Changes to Montclair’s gifted and talented program aim for fairness
By TALIA WIENER
Updates to the school district’s gifted and talented program bring Montclair into compliance with state law, but also provide a more inclusive and fair identification process for student selection, according to school officials.
In January 2020, Governor Phil Murphy signed the Law on Strengthening the Education of Gifted and Talented Persons, with the goal of equal access for students and better oversight of administrators and teachers for gifted and talented programs.
Although all districts in New Jersey were required to provide some kind of gifted and talented programming to students beginning in kindergarten, there had been little oversight and no requirement for districts to report to the state.
Under the new law, school districts are required to maintain data on the services offered through their gifted and talented programs, on which students, based on demographics, are admitted into the programs and on which staff members identify students and work with them. Data must be reported to the state on an annual basis.
Over the past year, a committee of 24 teachers, administrators, parents and guardians have worked to develop a comprehensive plan for Montclair’s gifted and talented program, said Jill McLaughlin, director of elementary education. , at a school board meeting on Feb. 23. The committee worked “thoughtfully” and “tirelessly” on the plan, she said.
Montclair currently offers gifted and talented programming through its SAIL – Students Accelerated in Learning – program. In elementary and middle schools, students enrolled in SAIL receive an enrichment program while remaining in the general classroom setting with the rest of their peers.
The committee worked to refine the SAIL curriculum, recognizing that instead of a single gifted curriculum, a “continuum of programming” must be available to all gifted learners as part of classroom instruction, according to a presentation at the February 23 board meeting.
The goal was to address two major themes with respect to the gifted program — access and equity, Frank Sedita III, acting principal of the Nishuane School and committee member, said at the meeting.
So, when it came to identifying students for the gifted and talented program, the committee chose both quantitative and qualitative identification measures to ensure that diverse abilities and strengths are recognized, regardless of race, gender, culture or socioeconomic status, Sedita said.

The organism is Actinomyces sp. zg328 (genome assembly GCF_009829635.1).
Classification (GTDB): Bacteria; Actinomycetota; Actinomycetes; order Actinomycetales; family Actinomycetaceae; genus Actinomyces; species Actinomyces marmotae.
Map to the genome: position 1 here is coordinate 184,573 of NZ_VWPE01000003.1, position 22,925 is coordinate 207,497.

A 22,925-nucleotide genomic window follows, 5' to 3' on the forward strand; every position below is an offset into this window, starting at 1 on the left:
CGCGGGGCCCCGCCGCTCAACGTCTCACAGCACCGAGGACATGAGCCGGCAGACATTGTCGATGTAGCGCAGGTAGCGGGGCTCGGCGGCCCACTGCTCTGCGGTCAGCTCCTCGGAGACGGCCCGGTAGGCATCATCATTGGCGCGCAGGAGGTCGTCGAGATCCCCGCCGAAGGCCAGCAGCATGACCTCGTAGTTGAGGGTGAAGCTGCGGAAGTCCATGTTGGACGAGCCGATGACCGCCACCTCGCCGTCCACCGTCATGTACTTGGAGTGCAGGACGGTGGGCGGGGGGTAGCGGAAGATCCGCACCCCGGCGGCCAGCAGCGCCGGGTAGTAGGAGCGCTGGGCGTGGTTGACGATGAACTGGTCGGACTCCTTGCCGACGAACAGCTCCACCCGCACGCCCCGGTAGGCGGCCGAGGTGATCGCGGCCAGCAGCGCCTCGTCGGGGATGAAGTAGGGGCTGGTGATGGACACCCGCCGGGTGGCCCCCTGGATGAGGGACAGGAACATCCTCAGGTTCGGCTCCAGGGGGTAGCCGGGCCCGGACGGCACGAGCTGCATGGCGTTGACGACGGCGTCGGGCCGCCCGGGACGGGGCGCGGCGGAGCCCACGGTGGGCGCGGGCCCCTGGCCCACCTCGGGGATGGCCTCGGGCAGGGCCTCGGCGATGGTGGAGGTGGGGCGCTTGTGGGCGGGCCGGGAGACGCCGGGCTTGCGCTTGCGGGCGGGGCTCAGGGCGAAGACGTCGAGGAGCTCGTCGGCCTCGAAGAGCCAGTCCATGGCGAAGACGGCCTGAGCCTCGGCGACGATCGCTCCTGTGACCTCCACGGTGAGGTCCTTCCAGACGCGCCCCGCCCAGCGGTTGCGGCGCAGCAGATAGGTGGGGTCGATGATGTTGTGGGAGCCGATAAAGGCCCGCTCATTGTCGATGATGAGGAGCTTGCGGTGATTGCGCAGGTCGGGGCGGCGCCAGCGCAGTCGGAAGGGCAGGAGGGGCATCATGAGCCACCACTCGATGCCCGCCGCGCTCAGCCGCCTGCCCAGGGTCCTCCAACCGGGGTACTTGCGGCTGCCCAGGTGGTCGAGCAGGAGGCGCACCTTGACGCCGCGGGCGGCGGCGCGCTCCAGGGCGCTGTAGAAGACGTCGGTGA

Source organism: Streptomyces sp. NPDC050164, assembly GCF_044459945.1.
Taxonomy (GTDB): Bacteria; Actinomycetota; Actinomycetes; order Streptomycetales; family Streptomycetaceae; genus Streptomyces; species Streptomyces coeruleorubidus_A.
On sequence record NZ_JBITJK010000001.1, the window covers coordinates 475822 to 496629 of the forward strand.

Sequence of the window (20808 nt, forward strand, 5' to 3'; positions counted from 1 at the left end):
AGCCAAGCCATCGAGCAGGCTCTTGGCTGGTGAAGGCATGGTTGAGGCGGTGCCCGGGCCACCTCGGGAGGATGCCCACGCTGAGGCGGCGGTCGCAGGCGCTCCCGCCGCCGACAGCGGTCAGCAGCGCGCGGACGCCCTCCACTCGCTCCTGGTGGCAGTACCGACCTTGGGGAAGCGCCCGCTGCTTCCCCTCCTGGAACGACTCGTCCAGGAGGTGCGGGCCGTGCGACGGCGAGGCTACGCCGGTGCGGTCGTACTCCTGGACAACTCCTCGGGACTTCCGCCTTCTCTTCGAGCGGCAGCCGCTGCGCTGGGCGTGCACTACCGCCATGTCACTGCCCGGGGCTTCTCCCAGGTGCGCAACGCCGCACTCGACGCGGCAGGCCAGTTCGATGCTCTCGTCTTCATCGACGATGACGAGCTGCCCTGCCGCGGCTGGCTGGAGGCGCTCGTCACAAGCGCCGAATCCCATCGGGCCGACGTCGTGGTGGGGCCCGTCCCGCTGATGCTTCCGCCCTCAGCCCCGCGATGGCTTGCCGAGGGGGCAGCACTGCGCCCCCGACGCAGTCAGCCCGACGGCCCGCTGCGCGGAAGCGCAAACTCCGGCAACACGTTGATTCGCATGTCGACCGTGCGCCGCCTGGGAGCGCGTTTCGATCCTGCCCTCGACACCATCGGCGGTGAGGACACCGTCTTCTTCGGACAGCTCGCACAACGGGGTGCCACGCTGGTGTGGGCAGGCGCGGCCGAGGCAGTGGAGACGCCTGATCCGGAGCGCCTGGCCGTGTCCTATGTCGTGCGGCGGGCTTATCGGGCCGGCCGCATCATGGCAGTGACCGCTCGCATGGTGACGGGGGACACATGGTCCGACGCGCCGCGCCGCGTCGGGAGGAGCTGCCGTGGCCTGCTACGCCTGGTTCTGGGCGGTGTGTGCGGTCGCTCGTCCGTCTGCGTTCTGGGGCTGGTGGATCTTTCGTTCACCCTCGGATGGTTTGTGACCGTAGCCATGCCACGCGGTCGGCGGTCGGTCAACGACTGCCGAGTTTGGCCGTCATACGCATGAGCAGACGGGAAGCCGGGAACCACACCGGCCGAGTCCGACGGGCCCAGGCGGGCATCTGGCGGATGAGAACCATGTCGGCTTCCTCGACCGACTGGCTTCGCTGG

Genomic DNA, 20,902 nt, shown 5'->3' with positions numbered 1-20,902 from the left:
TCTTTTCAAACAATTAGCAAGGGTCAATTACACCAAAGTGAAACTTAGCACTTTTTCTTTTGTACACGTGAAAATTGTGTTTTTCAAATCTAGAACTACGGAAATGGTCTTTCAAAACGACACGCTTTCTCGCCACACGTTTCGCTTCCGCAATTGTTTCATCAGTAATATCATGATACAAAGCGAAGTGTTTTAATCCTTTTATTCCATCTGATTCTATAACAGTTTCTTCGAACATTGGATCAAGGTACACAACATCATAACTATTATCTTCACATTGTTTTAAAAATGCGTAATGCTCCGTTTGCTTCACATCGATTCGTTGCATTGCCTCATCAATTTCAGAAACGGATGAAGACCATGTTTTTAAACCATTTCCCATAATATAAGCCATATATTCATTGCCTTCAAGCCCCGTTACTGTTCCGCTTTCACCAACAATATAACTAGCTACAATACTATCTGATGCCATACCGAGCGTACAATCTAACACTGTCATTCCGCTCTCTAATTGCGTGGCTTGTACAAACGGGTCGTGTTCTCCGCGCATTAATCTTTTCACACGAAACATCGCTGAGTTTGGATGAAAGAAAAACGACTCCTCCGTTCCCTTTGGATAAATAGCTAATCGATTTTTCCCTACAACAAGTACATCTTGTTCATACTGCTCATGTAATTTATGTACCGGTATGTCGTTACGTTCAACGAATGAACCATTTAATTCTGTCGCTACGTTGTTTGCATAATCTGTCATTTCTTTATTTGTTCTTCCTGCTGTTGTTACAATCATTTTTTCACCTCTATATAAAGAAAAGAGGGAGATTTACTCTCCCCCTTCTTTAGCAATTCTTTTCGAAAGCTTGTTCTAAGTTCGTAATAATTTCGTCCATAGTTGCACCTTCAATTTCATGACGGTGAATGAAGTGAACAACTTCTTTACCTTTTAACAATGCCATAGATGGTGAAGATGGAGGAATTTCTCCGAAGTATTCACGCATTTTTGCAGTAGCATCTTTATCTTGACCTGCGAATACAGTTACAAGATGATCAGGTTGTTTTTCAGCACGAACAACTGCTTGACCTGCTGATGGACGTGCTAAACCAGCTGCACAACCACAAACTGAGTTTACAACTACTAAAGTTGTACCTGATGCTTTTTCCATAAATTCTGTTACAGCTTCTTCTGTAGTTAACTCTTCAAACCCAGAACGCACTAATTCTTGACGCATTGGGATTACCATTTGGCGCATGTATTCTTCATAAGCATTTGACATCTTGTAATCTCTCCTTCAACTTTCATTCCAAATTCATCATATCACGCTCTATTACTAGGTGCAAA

Teachers, parents and guardians will be asked to refer students to gifted services, and district staff will also review achievement and aptitude scores, including all demographic groups.
“This inclusive referral process increases the likelihood that learners who are traditionally underrepresented in gifted programs will not be overlooked in this process,” Sedita said.
Currently, students are identified for the gifted and talented program through year-end GPA, district assessments, universal screening, and teacher input, according to the gifted education page on the district website.
The district plans to use the Cognitive Ability Test, which measures the development of verbal, nonverbal, and quantitative abilities with respect to age and grade level, and the Renzulli Scales, a hallmark assessment that measures creativity, learning, motivation and leadership relative to peers.
Student data will be recorded on student profiles and reviewed by a student support committee established at each school, Sedita said. Appeal letters may also be submitted to the support committee on behalf of a student.
Gifted education itself will have three components – talent development, focused skill development and small group inquiry, according to McLaughlin.
For talent development, students will take classes in special subjects related to the school magnet theme and participate in programs, clubs and competitions within their school.
For targeted developments, there will be differentiated classroom instruction based on student needs. Classes will also use clustering, from grades two through eight, grouping students by ability into one class.
“Clustering has many benefits for the entire school community,” McLaughlin said. “When placed in cluster groups in heterogeneous classrooms, the needs of gifted learners are met full-time with the added benefit of having constant access to their academic peers.”
Finally, students will participate in small group inquiry – research into a particular area of interest to develop creative and critical thinking skills.
Programming will be led by members of the student support committee, group teachers, support teachers, general and special education teachers and related arts staff, McLaughlin said.
Staff will benefit from professional development around the identification process and updated programming, she said.
The early stages of the refined gifted and talented program are already underway, with staff undergoing training and assessments being administered to students, McLaughlin said. The district also plans to hold a community information session for families to learn more about the process, she said.
Referrals will begin in the spring, professional development will continue and service recommendations will be made, she said.
Montclair School Board President Latifah Jannah, also a gifted and talented committee member, said she knows how much work and thought has gone into redesigning the program.
“Addressing the issue of fairness for me was key,” she said. “I know we have to make sure everything is done right.”
Board vice-chair Priscilla Church said she was happy to finally focus on education issues and not venting.
“It just wasn’t done this month because we had time to do it,” Church said. “This neighborhood has worked, with all the other things going on.”